As regards the Fed and the possibility of it making additional purchases that would expand its balance sheet, the near-certainty on display in the hours immediately following the release of the FOMC minutes dissipated somewhat late yesterday and this morning. There were signs of such tempering in risk appetite already being seen in the Dow on Thursday.

The index fell by over 100 points as participants reassessed the content of the Fed’s meeting minutes in the wake of St. Louis Fed President Bullard’s statements made on CNBC. Thus, virtually nothing has changed this week. Markets such as gold are still being shaped almost exclusively by "Fedspectations" and are subject to disappointment every time such anticipation is not met with action.

Mr. Bullard remarked that the Fed minutes were "stale" as they were three weeks old, and that he and his colleagues were already contemplating recent economic data (this week we saw housing and durable goods numbers that corroborate his view) that could make additional Fed bond purchases unnecessary. When asked if a major new program was to be unveiled by the US central bank, Mr. Bullard said

"I don’t think so. It would be unusual for the Fed to take action based on this [recent economic] data constellation."

Mr. Bullard’s words promptly derailed the hitherto overeager bulls.

Albeit not receiving a lot of media coverage, the story that Citigroup’s Private Bank has decided to withdraw up to $500 million from long-time gold bull and prominent hedge fund manager John Paulson’s flagship Advantage Fund, should also be taken into account by ebullient bullion bulls at this time. It was noted last week that as of the last required filings,

Mr. Paulson’s bets recently showed a 44% level of asset concentration in the gold and gold mining niche. Perhaps such a "skew" was a bit too… rich for the folks who are tasked with guarding the wealth of the mega-wealthy. Back in May, Citigroup’s private bank advised its clients not to add [any more] money to the Paulson funds, according to a person familiar with the matter.

Among the aforementioned skeptics, we can now also count… the Aussie government. Say what? The country that is known as the largest commodity exporter (as a percentage of GDP) not believing in the commodity boom lasting forever? Well, yes.

The fact is that Australia’s resources minister went on record two days ago as saying that "the boom in commodity prices is over. No one can deny it."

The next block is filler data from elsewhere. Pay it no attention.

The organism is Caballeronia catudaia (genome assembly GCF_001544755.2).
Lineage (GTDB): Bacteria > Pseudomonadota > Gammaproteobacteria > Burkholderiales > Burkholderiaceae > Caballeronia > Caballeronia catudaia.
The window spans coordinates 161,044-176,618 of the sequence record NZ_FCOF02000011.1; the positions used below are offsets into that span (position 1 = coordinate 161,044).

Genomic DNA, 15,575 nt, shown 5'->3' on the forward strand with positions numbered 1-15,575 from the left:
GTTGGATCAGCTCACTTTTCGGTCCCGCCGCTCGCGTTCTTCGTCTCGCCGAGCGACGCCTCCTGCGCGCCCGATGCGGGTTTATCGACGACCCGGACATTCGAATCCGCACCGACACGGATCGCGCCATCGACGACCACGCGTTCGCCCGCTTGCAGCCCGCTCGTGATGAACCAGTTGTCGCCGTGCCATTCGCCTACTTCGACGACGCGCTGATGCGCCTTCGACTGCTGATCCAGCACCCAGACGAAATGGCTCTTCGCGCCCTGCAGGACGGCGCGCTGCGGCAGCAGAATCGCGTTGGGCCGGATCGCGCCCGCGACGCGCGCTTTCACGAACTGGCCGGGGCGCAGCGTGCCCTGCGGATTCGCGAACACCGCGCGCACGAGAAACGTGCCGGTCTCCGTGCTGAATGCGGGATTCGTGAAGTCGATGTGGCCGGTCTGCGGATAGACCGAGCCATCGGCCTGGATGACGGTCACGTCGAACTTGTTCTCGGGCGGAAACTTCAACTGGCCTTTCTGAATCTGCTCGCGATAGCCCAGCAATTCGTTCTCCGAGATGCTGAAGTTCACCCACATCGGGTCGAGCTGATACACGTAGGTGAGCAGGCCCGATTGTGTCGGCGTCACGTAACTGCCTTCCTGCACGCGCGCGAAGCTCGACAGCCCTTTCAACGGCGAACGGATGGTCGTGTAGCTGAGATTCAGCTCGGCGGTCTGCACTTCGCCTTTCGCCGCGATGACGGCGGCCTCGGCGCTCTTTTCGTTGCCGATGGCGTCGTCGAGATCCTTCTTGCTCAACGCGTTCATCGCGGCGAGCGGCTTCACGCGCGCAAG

Quite a remark from an official of a country that has been kept recession-free for more than two decades as a result of the… commodities boom. The minister in question, Martin Ferguson, as well as the other non-believers we mentioned above, have likely been watching the price of iron ore and not that of grains of late, when they came to such conclusions.

Iron ore? Well, it turns out that the commodity that is not a component of the Goldman Sachs Continuous Commodity Index has been bucking the trend and it is scraping along at the lowest price levels since 2009. Analysts at Denmark’s Saxo Bank opine that while other commodities are rising on the back of expectations of monetary easing and drought-induced fears, iron ore is actually priced to reflect the current state of the global economy (read: slack). Former engines of seemingly insatiable demand such as China have slowed their intake of metals to the point where mining giant Vale (which just happens to be the largest iron ore producer) has remarked that "China’s golden years are gone."

Speaking of "golden" and of "China" we must also note here that the much-ballyhooed launch of gold-dispensing ATMs almost one year ago (an event that — on a global basis-some came to regard as the surest sign of the popping of the gold bubble) turned out to be a dud as oppose to a splendid pyrotechnic spectacle. China’s first gold-vending machine had its plug unceremoniously pulled by the Beijing Agricultural Commercial Bank which noted that its customers have "lost their appetite for gold." At the same time, China has also suspended plans to install other such ATMs across the country. Oops.

Until next week,

Senior Metals Analyst — Kitco Metals

Jon Nadler
Senior Metal Analyst

Kitco Metals Inc.
North America

Disclaimer: The views expressed in this article are those of the author and may not reflect those of Kitco Metals Inc. The author has made every effort to ensure accuracy of information provided; however, neither Kitco Metals Inc. nor the author can guarantee such accuracy. This article is strictly for informational purposes only. It is not a solicitation to make any exchange in precious metal products, commodities, securities or other financial instruments. Kitco Metals Inc. and the author of this article do not accept culpability for losses and/ or damages arising from the use of this publication.